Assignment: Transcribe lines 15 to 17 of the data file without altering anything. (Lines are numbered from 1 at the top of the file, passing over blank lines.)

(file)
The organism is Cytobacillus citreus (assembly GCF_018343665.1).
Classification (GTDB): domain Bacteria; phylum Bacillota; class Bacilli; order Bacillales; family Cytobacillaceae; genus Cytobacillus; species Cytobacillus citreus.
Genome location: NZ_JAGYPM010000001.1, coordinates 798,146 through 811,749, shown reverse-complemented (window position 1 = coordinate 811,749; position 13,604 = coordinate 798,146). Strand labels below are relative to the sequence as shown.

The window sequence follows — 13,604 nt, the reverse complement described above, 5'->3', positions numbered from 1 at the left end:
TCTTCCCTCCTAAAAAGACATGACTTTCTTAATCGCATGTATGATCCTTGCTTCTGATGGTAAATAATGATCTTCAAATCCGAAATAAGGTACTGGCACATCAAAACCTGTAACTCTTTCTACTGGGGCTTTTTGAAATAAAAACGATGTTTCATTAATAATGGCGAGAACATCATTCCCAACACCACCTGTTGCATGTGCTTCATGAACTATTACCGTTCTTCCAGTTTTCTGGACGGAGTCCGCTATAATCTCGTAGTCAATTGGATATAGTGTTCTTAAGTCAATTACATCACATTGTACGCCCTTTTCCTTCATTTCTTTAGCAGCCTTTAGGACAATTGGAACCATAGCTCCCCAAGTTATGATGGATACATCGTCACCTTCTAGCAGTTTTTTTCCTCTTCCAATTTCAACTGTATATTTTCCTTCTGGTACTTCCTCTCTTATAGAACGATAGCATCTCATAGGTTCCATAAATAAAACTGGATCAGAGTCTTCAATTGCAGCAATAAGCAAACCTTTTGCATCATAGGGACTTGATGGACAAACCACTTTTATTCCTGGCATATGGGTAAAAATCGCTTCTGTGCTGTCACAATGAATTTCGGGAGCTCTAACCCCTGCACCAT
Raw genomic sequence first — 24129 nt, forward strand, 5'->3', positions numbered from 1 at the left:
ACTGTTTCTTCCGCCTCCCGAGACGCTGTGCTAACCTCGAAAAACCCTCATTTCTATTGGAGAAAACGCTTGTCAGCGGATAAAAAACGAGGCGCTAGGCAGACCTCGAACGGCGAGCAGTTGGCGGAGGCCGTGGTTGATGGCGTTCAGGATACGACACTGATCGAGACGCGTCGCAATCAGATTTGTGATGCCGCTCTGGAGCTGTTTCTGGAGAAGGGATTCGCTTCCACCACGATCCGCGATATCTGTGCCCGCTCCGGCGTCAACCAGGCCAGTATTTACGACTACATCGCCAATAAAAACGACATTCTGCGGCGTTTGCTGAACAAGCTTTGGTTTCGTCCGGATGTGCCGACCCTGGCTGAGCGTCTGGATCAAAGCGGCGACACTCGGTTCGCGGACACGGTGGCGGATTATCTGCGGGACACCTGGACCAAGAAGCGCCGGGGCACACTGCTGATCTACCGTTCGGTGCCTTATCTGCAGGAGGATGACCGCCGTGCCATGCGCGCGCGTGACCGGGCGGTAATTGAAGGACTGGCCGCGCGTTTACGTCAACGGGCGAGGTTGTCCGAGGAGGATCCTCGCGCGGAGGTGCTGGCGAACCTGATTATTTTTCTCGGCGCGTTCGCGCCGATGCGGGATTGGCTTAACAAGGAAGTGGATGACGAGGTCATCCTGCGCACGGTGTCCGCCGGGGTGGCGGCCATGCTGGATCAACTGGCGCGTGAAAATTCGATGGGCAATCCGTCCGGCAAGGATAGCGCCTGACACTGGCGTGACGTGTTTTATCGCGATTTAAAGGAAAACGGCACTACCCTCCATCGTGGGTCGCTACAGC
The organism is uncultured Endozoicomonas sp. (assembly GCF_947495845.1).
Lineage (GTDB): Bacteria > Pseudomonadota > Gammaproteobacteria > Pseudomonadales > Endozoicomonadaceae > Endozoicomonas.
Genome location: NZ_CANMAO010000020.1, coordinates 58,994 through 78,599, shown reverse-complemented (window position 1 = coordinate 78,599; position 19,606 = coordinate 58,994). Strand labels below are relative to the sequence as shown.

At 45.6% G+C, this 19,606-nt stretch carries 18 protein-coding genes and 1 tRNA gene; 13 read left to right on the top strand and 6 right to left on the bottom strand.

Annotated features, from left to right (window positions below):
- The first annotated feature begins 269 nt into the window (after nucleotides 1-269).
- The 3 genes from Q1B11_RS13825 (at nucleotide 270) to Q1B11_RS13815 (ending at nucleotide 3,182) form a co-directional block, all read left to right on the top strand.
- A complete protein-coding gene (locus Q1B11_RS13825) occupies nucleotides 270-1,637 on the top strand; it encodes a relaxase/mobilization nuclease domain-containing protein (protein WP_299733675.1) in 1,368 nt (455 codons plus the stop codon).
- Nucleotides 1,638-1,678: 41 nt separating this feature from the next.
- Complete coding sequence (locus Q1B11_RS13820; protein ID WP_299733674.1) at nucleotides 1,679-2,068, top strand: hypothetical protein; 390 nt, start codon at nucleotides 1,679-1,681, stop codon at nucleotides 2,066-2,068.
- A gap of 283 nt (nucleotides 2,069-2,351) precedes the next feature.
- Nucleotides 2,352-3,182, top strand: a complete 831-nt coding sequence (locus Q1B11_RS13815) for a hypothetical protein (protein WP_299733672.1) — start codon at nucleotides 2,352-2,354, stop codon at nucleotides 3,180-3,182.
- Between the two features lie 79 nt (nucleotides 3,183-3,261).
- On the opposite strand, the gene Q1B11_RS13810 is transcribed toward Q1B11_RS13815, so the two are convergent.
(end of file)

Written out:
- A complete protein-coding gene (locus Q1B11_RS13825) occupies nucleotides 270-1,637 on the top strand; it encodes a relaxase/mobilization nuclease domain-containing protein (protein WP_299733675.1) in 1,368 nt (455 codons plus the stop codon).
- Nucleotides 1,638-1,678: 41 nt separating this feature from the next.
- Complete coding sequence (locus Q1B11_RS13820; protein ID WP_299733674.1) at nucleotides 1,679-2,068, top strand: hypothetical protein; 390 nt, start codon at nucleotides 1,679-1,681, stop codon at nucleotides 2,066-2,068.